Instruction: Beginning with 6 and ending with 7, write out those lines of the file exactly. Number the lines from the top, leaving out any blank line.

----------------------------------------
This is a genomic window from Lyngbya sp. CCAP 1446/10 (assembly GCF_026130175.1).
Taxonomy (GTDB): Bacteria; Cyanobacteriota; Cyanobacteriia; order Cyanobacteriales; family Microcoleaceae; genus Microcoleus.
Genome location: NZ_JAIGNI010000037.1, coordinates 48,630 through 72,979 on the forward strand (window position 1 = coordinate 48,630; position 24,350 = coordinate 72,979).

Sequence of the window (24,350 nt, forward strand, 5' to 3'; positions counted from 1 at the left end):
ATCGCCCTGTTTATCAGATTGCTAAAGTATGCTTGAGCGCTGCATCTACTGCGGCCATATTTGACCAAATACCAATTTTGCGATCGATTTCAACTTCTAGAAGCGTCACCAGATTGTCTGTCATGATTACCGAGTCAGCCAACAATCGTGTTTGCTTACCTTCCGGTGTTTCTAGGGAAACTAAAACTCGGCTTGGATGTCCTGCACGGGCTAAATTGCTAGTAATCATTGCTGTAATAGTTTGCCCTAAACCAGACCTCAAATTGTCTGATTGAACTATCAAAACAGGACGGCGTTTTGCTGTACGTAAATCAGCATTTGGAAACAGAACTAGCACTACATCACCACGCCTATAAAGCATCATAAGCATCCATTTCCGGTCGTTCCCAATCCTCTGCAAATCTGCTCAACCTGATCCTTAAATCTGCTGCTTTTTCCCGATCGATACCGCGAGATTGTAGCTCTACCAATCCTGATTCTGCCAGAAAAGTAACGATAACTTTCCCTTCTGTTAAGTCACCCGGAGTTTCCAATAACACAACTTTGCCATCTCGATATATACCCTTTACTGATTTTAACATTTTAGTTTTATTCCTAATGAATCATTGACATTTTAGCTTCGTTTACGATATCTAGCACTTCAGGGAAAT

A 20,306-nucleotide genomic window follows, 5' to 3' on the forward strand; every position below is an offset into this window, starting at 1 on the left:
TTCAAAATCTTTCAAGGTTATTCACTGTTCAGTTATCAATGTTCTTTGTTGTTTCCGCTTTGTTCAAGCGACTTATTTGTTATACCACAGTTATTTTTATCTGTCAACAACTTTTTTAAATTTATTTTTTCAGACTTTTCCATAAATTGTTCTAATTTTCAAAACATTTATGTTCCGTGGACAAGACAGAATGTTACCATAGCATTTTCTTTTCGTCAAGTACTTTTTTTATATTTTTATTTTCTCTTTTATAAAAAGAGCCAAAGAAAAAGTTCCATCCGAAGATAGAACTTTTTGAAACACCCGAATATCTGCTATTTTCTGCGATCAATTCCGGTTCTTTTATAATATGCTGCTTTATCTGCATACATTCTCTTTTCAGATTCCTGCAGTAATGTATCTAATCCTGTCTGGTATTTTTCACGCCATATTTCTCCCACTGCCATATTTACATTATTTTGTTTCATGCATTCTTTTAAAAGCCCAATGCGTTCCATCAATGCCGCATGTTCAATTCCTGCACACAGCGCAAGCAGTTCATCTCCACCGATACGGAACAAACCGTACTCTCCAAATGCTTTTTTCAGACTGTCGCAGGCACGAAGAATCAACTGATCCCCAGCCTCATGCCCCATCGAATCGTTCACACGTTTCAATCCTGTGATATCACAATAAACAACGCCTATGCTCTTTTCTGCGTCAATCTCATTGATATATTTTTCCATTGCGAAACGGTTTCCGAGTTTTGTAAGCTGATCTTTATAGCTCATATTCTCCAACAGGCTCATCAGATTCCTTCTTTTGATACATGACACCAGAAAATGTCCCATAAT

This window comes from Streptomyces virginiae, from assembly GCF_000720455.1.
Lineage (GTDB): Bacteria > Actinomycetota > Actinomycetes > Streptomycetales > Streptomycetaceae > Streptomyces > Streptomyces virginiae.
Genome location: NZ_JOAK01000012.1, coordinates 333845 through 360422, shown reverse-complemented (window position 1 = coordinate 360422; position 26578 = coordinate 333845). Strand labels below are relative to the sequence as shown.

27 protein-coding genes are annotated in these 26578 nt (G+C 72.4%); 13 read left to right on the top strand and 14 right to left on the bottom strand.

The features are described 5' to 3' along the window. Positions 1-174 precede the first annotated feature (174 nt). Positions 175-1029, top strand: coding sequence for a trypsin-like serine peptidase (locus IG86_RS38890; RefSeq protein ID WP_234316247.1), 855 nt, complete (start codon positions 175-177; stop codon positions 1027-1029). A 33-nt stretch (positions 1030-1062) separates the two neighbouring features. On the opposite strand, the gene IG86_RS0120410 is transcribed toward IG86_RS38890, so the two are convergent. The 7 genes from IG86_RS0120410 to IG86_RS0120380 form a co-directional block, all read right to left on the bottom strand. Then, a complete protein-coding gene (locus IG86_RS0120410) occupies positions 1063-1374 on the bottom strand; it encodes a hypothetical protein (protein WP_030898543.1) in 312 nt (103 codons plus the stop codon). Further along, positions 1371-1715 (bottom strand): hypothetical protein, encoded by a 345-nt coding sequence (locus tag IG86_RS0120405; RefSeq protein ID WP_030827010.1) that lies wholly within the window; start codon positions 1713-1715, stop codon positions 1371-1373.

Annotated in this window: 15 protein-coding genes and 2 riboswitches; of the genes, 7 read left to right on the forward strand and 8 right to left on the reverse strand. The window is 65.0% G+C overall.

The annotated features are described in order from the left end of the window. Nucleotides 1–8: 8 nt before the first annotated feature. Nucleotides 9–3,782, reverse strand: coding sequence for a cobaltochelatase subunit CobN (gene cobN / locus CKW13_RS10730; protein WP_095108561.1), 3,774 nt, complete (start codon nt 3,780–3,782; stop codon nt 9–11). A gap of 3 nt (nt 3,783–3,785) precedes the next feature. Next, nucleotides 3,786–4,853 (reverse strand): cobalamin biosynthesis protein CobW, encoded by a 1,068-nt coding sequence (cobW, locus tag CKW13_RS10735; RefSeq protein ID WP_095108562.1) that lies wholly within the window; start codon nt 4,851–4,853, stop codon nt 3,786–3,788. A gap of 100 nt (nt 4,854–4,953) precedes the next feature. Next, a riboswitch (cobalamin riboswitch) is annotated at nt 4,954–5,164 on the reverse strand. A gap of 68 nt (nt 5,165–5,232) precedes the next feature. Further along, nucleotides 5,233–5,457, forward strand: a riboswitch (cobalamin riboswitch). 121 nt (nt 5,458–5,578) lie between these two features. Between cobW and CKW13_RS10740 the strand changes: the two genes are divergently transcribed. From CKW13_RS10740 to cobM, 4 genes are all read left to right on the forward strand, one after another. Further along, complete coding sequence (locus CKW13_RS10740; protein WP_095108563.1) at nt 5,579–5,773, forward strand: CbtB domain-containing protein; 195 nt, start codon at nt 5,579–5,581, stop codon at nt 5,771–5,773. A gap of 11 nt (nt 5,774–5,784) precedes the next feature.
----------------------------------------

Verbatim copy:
A 20,306-nucleotide genomic window follows, 5' to 3' on the forward strand; every position below is an offset into this window, starting at 1 on the left:
TTCAAAATCTTTCAAGGTTATTCACTGTTCAGTTATCAATGTTCTTTGTTGTTTCCGCTTTGTTCAAGCGACTTATTTGTTATACCACAGTTATTTTTATCTGTCAACAACTTTTTTAAATTTATTTTTTCAGACTTTTCCATAAATTGTTCTAATTTTCAAAACATTTATGTTCCGTGGACAAGACAGAATGTTACCATAGCATTTTCTTTTCGTCAAGTACTTTTTTTATATTTTTATTTTCTCTTTTATAAAAAGAGCCAAAGAAAAAGTTCCATCCGAAGATAGAACTTTTTGAAACACCCGAATATCTGCTATTTTCTGCGATCAATTCCGGTTCTTTTATAATATGCTGCTTTATCTGCATACATTCTCTTTTCAGATTCCTGCAGTAATGTATCTAATCCTGTCTGGTATTTTTCACGCCATATTTCTCCCACTGCCATATTTACATTATTTTGTTTCATGCATTCTTTTAAAAGCCCAATGCGTTCCATCAATGCCGCATGTTCAATTCCTGCACACAGCGCAAGCAGTTCATCTCCACCGATACGGAACAAACCGTACTCTCCAAATGCTTTTTTCAGACTGTCGCAGGCACGAAGAATCAACTGATCCCCAGCCTCATGCCCCATCGAATCGTTCACACGTTTCAATCCTGTGATATCACAATAAACAACGCCTATGCTCTTTTCTGCGTCAATCTCATTGATATATTTTTCCATTGCGAAACGGTTTCCGAGTTTTGTAAGCTGATCTTTATAGCTCATATTCTCCAACAGGCTCATCAGATTCCTTCTTTTGATACATGACACCAGAAAATGTCCCATAAT